Sculpting Class 200 level

I am currently taking a sculpting summer session at USC in Columbia SC. Working with wood is proving to be a wonderful experience.  I wish the “project” didn’t have to be tied to something the instructor choose as that feels limiting to me. As it is we have a serious time constraint as somehow between now and Thursday the 20th of July 2017, not only do I have to finish the one I am currently working on, I also have two more to do. Yesterday was my 4th day in the woodshop, I was covered in sawdust and had to laugh at myself, when I looked down I discovered I still had my shoulder bag on and it too was covered.

This project is about being in darkness and discovering and going into the light based on an essay our teacher provided called “Plato’s Cove”. It has to be a mixed media project with no more than two additions to the wood, and wood enhancements such as paint, stain, sealer, varnish, wood filler, and spackling do not count as the two. additions. The idea conveyed itself to me in the form of visual layers and my project is layered, however, due to time constraints, I feel it necessary to scale back my original plans.

The next project is to create a conceptual mixed media piece and must have a found object, be at least 3 feet in one direction. It can be partially wood but we will have very limited access to the wood shop, so he prefers we move on to something else. No materials are provided. Today he will be showing us some conceptual pieces to give us some ideas. We discussed “The Fountain”, a urinal was used to create the fountain effect. He also provided a list of feelings and/or behaviors that our concept should relate to. He also stated it must be deeper, it should not be a one liner. In other words, people must not “get it” without looking into the project on a deeper level.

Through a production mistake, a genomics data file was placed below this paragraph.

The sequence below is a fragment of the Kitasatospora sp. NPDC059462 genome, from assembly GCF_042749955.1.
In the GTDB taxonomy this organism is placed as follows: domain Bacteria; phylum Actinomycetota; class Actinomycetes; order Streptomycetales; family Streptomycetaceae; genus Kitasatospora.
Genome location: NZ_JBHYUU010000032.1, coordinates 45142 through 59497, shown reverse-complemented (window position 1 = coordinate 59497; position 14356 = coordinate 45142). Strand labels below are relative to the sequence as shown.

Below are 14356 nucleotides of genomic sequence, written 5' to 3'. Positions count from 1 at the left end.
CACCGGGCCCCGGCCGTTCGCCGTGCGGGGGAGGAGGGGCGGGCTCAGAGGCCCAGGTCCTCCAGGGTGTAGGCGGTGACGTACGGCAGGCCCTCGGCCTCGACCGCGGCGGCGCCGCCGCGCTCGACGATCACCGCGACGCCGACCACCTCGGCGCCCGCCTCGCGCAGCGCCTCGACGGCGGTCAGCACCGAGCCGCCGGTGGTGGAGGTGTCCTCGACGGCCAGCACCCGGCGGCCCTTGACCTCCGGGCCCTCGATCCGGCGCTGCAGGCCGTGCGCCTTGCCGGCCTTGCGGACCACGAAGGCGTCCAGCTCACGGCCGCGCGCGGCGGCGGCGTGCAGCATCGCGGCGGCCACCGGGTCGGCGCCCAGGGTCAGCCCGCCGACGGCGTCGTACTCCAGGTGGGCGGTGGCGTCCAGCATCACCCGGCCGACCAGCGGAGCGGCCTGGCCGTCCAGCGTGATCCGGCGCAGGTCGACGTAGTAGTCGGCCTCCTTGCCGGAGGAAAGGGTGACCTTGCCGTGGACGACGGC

The third and final project is currently unknown to us.


The Art Critique




I haven’t been on here in while. I probably do not have any followers anymore…. if you are still here, I thank you for sticking with me. Basically, I write several blogs and had forgotten about this one. Last week we had our final critique in Painting 514. I love art. I love the work my classmates do and I love doing art too. I wanted to share a bit about some of the other artists and the environment I find myself in.

Diaz is a tall young man that paints beautiful women rendered in oils in a classical style similiar to Rembrandt. I know that may sound like an exxageration, but I assure you it is not! With lots of glazed layers he builds a depth in the painting and a shine from within.

He recently has thrown us a curve ball by switching out to a newer brighter bolder abstract design. Surprisingly he has a briliant sense of color. I love it! We are the only ones that will be continuing next year. This Fall, we will be painting in the same studio area.  I suspect we will learn a lot from each other.

My studio mate has been Matthew and Antonio sometimes joined us. It was very inspiring to watch these talented young men do their work. Both painting in oils and both of them are excellent draftsmen. They are both planners. By that I mean they draw out their entire painting before painting it.

Matthew often does a lot of drawings pulling from a variety of resources online and creating a composition based on an idea he has. He starts his oil paintings with the drawing and scratches in details before painting. He pretty much paints in the 4 ft to 6 ft size. His work will make you think of Alex Gray’s art. His work is very deeply thought out and intentional. It has an air of magic, mystery, and is often meditative. This semester he focused on Native Americans. He truly looks like an artist with his long blonde hair, beard, paint spattered jeans and flip flops. One gets the sense he lives to paint. He is a great painter already! He has not shown his work yet, but I beleive with an agent that could target his work to the right crowd; perhaps the yoga, vegan, and philosophical types he will have an excellent art career.